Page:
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Music in American Religious Experience$
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Philip V. Bohlman, Edith Blumhofer, and Maria Chow

Print publication date: 2005

Print ISBN-13: 9780195173048

Published to Oxford Scholarship Online: May 2008

DOI: 10.1093/acprof:oso/9780195173048.001.0001

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 Reflections on the Musical Diversity of Chinese Churches in the United States

 Reflections on the Musical Diversity of Chinese Churches in the United States

Chapter:
(p.287) 13 Reflections on the Musical Diversity of Chinese Churches in the United States
Source:
Music in American Religious Experience
Author(s):

Maria M. Chow

Publisher:
Oxford University Press
DOI:10.1093/acprof:oso/9780195173048.003.0018

Based on a fifteen-month survey of different Chinese American churches and hymnals, this chapter examines the choices made by immigrants from different parts and different linguistic traditions in East Asia. Chicago's Chinatown is given a central role. Chinese hymns respond not only to the adaptation of immigrants to American religious experience, but also to the need to find common Chinese languages, particularly for those from Cantonese and Mandarin backgrounds, as well as Taiwanese heritage. Hymnals vary in the way in which common American traditions take place, but most of them accommodate change and create possibilities for Chinese Americans to worship and sing together. Linguistic diversity therefore coexists with common repertories.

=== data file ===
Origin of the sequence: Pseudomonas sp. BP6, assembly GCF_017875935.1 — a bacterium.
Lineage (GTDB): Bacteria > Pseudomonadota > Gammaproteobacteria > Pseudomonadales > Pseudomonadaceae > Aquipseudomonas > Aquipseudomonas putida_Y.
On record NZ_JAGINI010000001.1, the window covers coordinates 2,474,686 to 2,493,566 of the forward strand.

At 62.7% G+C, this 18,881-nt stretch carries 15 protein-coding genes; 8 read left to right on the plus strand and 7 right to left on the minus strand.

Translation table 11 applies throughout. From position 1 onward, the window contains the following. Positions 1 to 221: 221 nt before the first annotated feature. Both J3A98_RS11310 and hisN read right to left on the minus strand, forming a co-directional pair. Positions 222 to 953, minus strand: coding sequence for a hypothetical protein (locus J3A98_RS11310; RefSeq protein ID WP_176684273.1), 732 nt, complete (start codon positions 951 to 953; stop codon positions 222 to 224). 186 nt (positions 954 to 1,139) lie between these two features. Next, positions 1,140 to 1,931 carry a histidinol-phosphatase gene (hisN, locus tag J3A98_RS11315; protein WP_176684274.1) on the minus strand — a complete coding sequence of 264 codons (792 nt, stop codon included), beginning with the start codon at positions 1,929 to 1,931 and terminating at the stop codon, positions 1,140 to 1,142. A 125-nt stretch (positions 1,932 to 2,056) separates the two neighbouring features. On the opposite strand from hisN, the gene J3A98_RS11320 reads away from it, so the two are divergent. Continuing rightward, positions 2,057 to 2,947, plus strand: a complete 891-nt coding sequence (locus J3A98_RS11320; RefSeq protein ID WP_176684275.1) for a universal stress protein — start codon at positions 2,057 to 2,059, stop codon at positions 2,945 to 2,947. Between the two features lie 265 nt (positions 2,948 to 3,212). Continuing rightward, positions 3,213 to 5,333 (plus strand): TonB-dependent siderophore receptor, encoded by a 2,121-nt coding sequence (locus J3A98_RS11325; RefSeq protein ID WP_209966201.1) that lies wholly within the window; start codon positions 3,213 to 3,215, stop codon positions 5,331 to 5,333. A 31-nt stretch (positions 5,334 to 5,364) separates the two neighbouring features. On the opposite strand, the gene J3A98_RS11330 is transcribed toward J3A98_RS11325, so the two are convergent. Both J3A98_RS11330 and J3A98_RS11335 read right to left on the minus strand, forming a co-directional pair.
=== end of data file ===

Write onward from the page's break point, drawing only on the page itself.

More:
Keywords:   Cantonese, Chicago, Chinese American, East Asia, hymns, immigrants, linguistic diversity, Mandarin, Taiwanese

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